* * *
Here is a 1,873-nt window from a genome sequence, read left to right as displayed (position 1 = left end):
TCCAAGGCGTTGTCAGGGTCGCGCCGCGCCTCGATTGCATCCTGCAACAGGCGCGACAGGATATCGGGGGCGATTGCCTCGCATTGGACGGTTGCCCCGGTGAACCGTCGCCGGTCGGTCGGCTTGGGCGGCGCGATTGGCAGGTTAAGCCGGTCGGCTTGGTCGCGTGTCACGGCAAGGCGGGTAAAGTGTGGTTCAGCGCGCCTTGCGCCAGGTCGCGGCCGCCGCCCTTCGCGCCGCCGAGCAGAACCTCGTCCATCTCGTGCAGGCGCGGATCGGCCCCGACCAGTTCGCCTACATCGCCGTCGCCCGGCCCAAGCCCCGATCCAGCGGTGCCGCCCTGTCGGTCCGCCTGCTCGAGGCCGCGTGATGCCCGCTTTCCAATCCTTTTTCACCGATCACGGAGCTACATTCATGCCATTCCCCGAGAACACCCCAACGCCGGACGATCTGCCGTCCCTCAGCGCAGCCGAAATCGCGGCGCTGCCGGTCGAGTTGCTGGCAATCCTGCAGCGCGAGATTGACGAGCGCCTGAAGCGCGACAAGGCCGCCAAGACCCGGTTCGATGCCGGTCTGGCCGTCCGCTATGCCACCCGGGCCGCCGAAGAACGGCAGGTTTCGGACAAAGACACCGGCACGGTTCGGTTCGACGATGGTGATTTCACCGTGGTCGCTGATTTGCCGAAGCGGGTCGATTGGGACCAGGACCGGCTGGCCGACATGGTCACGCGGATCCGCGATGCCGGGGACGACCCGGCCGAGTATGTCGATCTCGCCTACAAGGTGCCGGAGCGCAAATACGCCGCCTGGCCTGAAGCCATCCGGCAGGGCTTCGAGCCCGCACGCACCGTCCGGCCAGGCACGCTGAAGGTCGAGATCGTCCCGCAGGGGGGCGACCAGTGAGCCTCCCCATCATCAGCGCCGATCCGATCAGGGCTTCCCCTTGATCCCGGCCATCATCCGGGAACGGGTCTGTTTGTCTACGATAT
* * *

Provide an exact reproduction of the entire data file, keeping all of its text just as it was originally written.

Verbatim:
Here is a 1,873-nt window from a genome sequence, read left to right as displayed (position 1 = left end):
TCCAAGGCGTTGTCAGGGTCGCGCCGCGCCTCGATTGCATCCTGCAACAGGCGCGACAGGATATCGGGGGCGATTGCCTCGCATTGGACGGTTGCCCCGGTGAACCGTCGCCGGTCGGTCGGCTTGGGCGGCGCGATTGGCAGGTTAAGCCGGTCGGCTTGGTCGCGTGTCACGGCAAGGCGGGTAAAGTGTGGTTCAGCGCGCCTTGCGCCAGGTCGCGGCCGCCGCCCTTCGCGCCGCCGAGCAGAACCTCGTCCATCTCGTGCAGGCGCGGATCGGCCCCGACCAGTTCGCCTACATCGCCGTCGCCCGGCCCAAGCCCCGATCCAGCGGTGCCGCCCTGTCGGTCCGCCTGCTCGAGGCCGCGTGATGCCCGCTTTCCAATCCTTTTTCACCGATCACGGAGCTACATTCATGCCATTCCCCGAGAACACCCCAACGCCGGACGATCTGCCGTCCCTCAGCGCAGCCGAAATCGCGGCGCTGCCGGTCGAGTTGCTGGCAATCCTGCAGCGCGAGATTGACGAGCGCCTGAAGCGCGACAAGGCCGCCAAGACCCGGTTCGATGCCGGTCTGGCCGTCCGCTATGCCACCCGGGCCGCCGAAGAACGGCAGGTTTCGGACAAAGACACCGGCACGGTTCGGTTCGACGATGGTGATTTCACCGTGGTCGCTGATTTGCCGAAGCGGGTCGATTGGGACCAGGACCGGCTGGCCGACATGGTCACGCGGATCCGCGATGCCGGGGACGACCCGGCCGAGTATGTCGATCTCGCCTACAAGGTGCCGGAGCGCAAATACGCCGCCTGGCCTGAAGCCATCCGGCAGGGCTTCGAGCCCGCACGCACCGTCCGGCCAGGCACGCTGAAGGTCGAGATCGTCCCGCAGGGGGGCGACCAGTGAGCCTCCCCATCATCAGCGCCGATCCGATCAGGGCTTCCCCTTGATCCCGGCCATCATCCGGGAACGGGTCTGTTTGTCTACGATAT